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, former fbi deputy director joins us now. what do you make of this? >> i think what kurt has stumbled into here say bit of a well-worn path. we knew some of that. what he has added is the granularity of the actual memos and some of the actual words that were there in some of the white house and national security team. richard clark, who was the national security adviser for terrorism, in his book "against all enemies" he said all the light lights were blinking red and we were pushing this in front of condi rice every day and it was hard to get any priority on this. in george tenet's book, he talks about the briefings they were given. some of this we knew. >> some of it we didn't know. >> and in terms of the level of detail we didn't know. >> failure of imagination, failure to connect the dots as we know from the 9/11 commission report. secretary panetta yesterday in asking him, in his 11 years after 9/11, is al qaeda still our biggest threat? with bin laden dead, cut off the head of the snake, but with ayman al zawihiri out there. >> al qaeda central command is all but dead. you have
, what happened there. they say it's off limits because it's an intelligence matter. the fbi isn't even in benghazi yet. they have not secured that site which is how journalists can wander through and have picked up -- >> "the new york times" is reporting today, "new york times" reporting today in a major column on a major story, attacking libya was a major blow to cia efforts. that was an important place. they were watching important terrorist activity. those cia agents have been compromised in terms of f their ability to do what they wanted to do. >> there, i'm sure, are many agencies active in that area. the responsibility for security for the ambassador and his staff falls -- and diplomatic security which is part of this state department, which is why they are under fire and why there's so much pressure to fill in some of the blanks. journalists are trying to do that. we know the state department has to produce a report in 60 days to congress. it's not clear how detailed the information is going to be. >> a lot more news this week. margaret, thank you. good to see you. >>> southern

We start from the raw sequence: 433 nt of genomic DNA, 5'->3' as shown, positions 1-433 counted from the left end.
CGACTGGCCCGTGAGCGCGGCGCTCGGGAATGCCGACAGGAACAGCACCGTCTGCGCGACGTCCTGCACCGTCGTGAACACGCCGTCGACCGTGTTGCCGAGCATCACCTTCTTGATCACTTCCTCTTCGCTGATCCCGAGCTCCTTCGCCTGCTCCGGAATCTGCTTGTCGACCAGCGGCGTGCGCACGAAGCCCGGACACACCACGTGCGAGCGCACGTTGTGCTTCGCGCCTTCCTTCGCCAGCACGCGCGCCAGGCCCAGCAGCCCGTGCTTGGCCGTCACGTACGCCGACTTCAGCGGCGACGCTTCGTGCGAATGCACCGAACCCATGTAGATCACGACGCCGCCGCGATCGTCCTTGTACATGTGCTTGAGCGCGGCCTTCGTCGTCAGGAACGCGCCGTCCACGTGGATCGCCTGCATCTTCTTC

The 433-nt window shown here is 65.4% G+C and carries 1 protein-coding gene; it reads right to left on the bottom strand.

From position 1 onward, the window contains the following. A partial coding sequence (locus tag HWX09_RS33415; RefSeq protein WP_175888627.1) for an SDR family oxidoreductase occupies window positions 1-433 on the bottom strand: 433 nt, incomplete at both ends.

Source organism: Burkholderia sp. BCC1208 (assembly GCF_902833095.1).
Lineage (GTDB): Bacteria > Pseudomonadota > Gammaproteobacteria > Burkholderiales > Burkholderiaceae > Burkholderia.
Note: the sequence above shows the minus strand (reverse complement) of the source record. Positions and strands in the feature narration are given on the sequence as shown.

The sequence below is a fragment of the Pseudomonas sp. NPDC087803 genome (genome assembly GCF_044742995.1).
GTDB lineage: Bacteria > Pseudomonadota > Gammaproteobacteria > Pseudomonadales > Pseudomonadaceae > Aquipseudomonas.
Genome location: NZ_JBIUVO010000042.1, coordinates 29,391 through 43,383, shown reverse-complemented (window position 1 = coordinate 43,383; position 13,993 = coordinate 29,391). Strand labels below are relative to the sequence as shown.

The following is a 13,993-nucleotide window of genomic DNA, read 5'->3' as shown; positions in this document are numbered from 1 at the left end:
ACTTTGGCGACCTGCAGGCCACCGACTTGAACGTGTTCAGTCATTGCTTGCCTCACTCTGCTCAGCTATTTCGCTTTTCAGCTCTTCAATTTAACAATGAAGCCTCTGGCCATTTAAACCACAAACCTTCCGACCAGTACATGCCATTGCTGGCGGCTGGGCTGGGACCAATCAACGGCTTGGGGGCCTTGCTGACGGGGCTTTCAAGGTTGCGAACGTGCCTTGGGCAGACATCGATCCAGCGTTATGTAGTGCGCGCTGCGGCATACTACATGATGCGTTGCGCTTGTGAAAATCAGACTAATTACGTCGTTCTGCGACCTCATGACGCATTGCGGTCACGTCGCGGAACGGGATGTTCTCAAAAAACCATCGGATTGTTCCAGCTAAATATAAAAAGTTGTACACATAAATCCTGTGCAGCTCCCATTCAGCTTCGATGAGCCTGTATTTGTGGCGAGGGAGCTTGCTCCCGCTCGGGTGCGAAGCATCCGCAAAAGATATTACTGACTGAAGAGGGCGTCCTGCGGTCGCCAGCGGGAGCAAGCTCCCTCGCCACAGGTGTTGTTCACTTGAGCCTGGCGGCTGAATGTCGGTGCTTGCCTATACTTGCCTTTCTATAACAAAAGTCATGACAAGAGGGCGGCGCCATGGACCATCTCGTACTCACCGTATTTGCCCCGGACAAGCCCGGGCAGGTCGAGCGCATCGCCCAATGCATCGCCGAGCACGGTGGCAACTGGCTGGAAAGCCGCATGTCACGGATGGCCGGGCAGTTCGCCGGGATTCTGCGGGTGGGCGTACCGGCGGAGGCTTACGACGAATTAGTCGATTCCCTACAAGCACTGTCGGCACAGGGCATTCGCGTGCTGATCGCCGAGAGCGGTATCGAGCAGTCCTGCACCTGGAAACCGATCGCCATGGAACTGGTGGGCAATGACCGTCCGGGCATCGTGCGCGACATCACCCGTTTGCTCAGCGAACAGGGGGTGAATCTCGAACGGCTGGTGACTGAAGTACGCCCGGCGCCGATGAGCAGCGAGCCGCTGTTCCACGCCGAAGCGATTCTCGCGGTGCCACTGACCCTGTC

. and the white house didn't do it. >> senior correspondent john miller, former fbi director joins us now. what do you make of this? >> i think what kirk has stumbled into here is a bit of a well-worn path. we knew some of that. what he has added is the granularity of the actual memos and some of the actual words that were there in front of the white house and the national security team. but, you know, richard clark, who is the national security advisor for terrorism, in his book, he said all the lights were blinking red and we were pushing this in front of condi rice every day and it was hard to get any priority on this. in george tenet's book, he details the briefings that were given. so some of this we knew -- >> but it's something that we didn't know? >> there's some in terms of the level of detail we didn't know. >> a failure of imagination. a failure to connect the dots, as we've known from the 9/11 commission report. i was with secretary panetta yesterday and asking him now that it is 11 years after 9/11, is al qaeda still our biggest threat? with bin laden dead, cut off the head of the sna
Search Results 0 to 2 of about 3